After greeting her daughter, Cleo crouched down to speak to Owen whose face was devoid of colour. He was holding his left ankle. ‘Let me see,’ Cleo said, glad she’d done some first-aid training when they lived in New South Wales. She felt his ankle gently, but nothing seemed to be broken. ‘Can you take any weight on it?’ she asked. Owen shook his head. ‘Sorry to be a bother. Mrs Johansen,’ he said. ‘We were fooling around, and I tripped.’
Cleo pressed her lips together. She imagined they’d had a few drinks before setting out and he’d been unsteady on his feet. But there was nothing like a sprained ankle to sober one up quickly. ‘I think you’ve sprained it,’ she said, ‘but we should check with the Emergency department to make sure.’
‘Do we have to?’ he asked, but he was unable to stem the groan when he tried to move.
‘We do. Give me a hand in getting Owen to his feet, Han, and we’ll put him in the car. With a bit of luck, the Emergency department won’t be busy, and he’ll be seen straight away. We should probably let your dad know, too,’ she said to Owen, frowning at the prospect of having to contact Will Rankin.
‘He’ll be at the council meeting and have his phone off,’ Owen said. ‘It’s where we should be, if I hadn’t… Ow!’ he groaned again.
They were lucky. When they’d levered Owen out of the car, into a wheelchair and into the Emergency department, as Cleo had predicted it was practically empty, and Owen was taken into a cubicle almost right away.
‘Thanks, Mum,’ Hannah said, as he disappeared through a door. ‘I don’t know what we’d have done if you hadn’t been able to come.’
‘No problem. Do you know Owen’s dad’s number?’
‘No, but I have his phone.’ Hannah reached into her pocket and took out an iPhone whose screen was cracked. ‘He fell on it, and I picked it up. It should still work.’ She pressed a button and it lit up. ‘I’ll check his contacts. His dad’s is sure to be there.’
Cleo keyed Will’s number into her phone, but when she rang there was no reply. She bit her lip wondering what to do, deciding a text might be the best option, but she didn’t want to worry him unduly. After a few attempts she finally texted,Owen has hurt his ankle. I’m with him and Hannah. Ring me when you can. Cleo Johansen.
As she thought, the ankle was sprained, not broken, and Owen, wearing a moon boot and hobbling on a pair of crutches, was free to leave.
‘Thanks, Mrs J,’ he said. ‘The doc says I just need to rest for a couple of weeks. I should be back surfing well before the carnival.’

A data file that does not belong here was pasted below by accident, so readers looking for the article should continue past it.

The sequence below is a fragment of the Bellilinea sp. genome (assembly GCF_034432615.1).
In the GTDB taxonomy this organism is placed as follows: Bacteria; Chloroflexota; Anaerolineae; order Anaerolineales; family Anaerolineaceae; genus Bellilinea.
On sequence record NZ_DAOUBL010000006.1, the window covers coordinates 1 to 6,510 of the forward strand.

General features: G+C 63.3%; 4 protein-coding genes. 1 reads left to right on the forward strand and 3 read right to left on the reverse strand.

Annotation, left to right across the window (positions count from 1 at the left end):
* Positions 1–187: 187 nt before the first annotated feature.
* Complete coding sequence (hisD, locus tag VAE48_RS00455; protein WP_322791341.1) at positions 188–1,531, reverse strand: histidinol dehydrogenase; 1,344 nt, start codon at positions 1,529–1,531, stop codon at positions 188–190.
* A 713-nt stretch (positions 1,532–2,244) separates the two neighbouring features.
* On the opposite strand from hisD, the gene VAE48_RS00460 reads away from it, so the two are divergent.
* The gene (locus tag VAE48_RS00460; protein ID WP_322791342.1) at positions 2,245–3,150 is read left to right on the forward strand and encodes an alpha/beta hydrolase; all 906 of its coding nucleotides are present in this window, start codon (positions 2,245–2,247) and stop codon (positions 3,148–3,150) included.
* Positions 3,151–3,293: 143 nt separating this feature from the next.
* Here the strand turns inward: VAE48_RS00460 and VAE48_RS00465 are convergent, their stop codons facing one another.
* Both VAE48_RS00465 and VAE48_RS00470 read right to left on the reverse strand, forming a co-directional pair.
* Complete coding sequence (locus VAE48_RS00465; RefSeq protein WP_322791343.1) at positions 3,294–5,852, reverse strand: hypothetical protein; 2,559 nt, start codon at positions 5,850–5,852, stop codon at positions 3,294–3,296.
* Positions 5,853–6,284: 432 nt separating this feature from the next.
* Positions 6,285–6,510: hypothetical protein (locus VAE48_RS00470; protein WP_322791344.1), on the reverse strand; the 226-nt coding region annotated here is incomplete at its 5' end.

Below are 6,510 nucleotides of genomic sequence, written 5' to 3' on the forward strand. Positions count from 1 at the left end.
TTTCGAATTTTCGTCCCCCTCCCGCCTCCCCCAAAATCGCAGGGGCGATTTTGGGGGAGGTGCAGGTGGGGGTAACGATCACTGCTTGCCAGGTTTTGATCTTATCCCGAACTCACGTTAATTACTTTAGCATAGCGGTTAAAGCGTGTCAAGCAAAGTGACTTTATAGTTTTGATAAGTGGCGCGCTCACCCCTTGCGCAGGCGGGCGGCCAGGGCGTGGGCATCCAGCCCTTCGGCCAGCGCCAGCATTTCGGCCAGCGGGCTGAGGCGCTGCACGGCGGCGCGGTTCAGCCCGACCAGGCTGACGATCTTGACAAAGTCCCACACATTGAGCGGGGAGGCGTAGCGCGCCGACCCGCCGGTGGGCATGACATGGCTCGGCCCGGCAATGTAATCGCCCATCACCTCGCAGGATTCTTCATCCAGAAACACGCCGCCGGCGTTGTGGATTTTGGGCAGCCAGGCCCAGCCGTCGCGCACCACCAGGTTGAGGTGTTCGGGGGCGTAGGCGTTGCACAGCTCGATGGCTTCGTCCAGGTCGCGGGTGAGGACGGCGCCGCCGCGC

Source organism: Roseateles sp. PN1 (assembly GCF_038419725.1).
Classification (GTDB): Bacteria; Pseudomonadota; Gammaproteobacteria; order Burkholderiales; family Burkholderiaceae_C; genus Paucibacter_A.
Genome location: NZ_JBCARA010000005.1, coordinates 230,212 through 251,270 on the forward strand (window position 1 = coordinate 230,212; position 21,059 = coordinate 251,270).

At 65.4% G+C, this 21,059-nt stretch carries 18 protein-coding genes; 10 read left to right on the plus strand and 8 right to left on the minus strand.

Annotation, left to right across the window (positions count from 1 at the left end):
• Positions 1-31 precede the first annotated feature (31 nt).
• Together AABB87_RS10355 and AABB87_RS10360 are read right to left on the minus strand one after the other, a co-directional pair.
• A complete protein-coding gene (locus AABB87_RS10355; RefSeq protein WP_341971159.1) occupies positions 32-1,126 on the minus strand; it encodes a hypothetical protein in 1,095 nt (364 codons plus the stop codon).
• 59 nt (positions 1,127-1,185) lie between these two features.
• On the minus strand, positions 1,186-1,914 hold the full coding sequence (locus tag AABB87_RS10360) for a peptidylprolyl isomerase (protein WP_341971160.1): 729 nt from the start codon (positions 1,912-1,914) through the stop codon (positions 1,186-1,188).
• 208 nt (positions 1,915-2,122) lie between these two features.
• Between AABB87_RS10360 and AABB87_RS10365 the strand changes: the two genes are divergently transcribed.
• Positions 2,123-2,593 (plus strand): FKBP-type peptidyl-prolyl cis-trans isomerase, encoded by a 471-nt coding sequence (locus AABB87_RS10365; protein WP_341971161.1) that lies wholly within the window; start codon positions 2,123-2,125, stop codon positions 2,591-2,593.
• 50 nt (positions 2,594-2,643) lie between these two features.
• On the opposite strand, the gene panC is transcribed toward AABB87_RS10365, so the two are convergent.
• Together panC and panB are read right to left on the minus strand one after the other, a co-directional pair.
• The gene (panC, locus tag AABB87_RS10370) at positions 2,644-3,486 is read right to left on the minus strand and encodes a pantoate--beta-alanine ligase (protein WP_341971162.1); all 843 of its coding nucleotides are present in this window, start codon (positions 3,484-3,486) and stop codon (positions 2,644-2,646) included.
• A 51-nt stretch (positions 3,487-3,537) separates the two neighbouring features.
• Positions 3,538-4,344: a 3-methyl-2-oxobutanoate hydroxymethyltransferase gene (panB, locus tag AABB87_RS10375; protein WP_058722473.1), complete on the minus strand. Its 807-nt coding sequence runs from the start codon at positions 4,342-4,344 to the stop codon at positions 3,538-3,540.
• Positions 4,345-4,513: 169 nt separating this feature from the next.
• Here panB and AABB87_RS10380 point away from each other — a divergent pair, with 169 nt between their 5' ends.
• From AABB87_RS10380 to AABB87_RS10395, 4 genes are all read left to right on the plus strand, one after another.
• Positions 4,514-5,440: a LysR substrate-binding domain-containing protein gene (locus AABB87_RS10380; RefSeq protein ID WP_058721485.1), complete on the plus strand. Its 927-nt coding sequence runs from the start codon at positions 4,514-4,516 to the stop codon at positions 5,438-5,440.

Cleo frowned. ‘I don’t like to think of you going back to that little house. I think both of you should come back with me, for tonight at least.’
‘Oh, Mum!’ Hannah started to protest.
‘No objections, Han. Owen needs rest and care and he’s not going to get it in a share house with you and Nate rattling around all the time. You can both stay with me for the night and tomorrow we can work out what to do next. Okay, Owen?’ she asked him.
‘Whatever you say,’ he said weakly.
Cleo could see he was suffering from shock. ‘We’ll go back home, and I’ll make you a cup of hot, sweet tea. It was my mother’s favourite remedy. Then we’ll get you to bed. I’ve contacted your dad and asked him to ring me. Remember you have school in the morning, Han. Is there anything you’ll need?’
‘I should be fine. I still have some clothes there. But are you sure, Mum? We could manage.’
‘I’m sure.’ By this time, they had reached Cleo’s car, and she could see Owen was close to falling asleep. She guessed the doctor had given him painkillers and they were having a sedative effect. The sooner she could get him home and into bed the better. There might be no need for the tea.
They were no sooner home, Owen settled in bed in the spare room and Cleo and Hannah enjoying mugs of hot chocolate, when Cleo’s phone rang.
To Will’s relief, there was no sign of Owen among the protesters, though he felt Martin cringe at the sight of Nate holding up one end of a large banner. Wondering what had happened to his son, Will turned on his phone, intending to call him. There was a text from an unknown number.
Will’s eyes widened as he read it, then a curl of fear coiled in his gut. While he had been accepting plaudits and listening to the council meeting, something had happened to Owen. But how had Cleo Johansen become involved, he wondered, seeing her name at the end of the text.
Without further ado, he called to hear a wary, ‘Hello?’
‘Will Rankin here. What’s happened to Owen?’
There was a pause, making Will realise he could have been more polite. ‘Sorry, you texted me. It’s Cleo, isn’t it?’
‘Yes, and I did. Han rang for my help. Owen tripped on his way to the protest and has sprained his ankle. I have both of them here and Owen’s asleep.’
‘I’ll come right over.’
‘There’s no need. He won’t surface till morning.’ There was an acerbic tone to her voice.What had he done to offend her?
‘What’s your address?’